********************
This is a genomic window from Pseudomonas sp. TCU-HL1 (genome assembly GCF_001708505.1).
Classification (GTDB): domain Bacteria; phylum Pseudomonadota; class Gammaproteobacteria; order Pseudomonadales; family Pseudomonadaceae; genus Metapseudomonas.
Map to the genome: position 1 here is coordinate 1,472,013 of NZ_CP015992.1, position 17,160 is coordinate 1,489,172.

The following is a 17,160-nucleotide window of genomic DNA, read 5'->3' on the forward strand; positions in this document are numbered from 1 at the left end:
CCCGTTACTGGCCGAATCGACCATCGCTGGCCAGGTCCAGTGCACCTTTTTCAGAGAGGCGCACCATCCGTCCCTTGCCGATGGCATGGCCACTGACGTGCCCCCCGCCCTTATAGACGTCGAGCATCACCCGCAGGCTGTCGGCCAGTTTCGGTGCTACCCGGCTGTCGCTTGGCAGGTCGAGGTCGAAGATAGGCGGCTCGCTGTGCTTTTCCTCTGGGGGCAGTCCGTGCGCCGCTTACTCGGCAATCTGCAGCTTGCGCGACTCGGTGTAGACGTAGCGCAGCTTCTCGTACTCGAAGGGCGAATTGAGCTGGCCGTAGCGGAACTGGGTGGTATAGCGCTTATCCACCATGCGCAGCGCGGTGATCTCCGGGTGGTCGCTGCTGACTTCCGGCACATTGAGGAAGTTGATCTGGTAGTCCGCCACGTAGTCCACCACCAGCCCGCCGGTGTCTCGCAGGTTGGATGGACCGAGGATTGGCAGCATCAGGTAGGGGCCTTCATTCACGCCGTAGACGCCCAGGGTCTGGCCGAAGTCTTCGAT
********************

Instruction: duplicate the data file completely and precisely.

This is a genomic window from Pseudomonas sp. TCU-HL1 (genome assembly GCF_001708505.1).
Classification (GTDB): domain Bacteria; phylum Pseudomonadota; class Gammaproteobacteria; order Pseudomonadales; family Pseudomonadaceae; genus Metapseudomonas.
Map to the genome: position 1 here is coordinate 1,472,013 of NZ_CP015992.1, position 17,160 is coordinate 1,489,172.

The following is a 17,160-nucleotide window of genomic DNA, read 5'->3' on the forward strand; positions in this document are numbered from 1 at the left end:
CCCGTTACTGGCCGAATCGACCATCGCTGGCCAGGTCCAGTGCACCTTTTTCAGAGAGGCGCACCATCCGTCCCTTGCCGATGGCATGGCCACTGACGTGCCCCCCGCCCTTATAGACGTCGAGCATCACCCGCAGGCTGTCGGCCAGTTTCGGTGCTACCCGGCTGTCGCTTGGCAGGTCGAGGTCGAAGATAGGCGGCTCGCTGTGCTTTTCCTCTGGGGGCAGTCCGTGCGCCGCTTACTCGGCAATCTGCAGCTTGCGCGACTCGGTGTAGACGTAGCGCAGCTTCTCGTACTCGAAGGGCGAATTGAGCTGGCCGTAGCGGAACTGGGTGGTATAGCGCTTATCCACCATGCGCAGCGCGGTGATCTCCGGGTGGTCGCTGCTGACTTCCGGCACATTGAGGAAGTTGATCTGGTAGTCCGCCACGTAGTCCACCACCAGCCCGCCGGTGTCTCGCAGGTTGGATGGACCGAGGATTGGCAGCATCAGGTAGGGGCCTTCATTCACGCCGTAGACGCCCAGGGTCTGGCCGAAGTCTTCGAT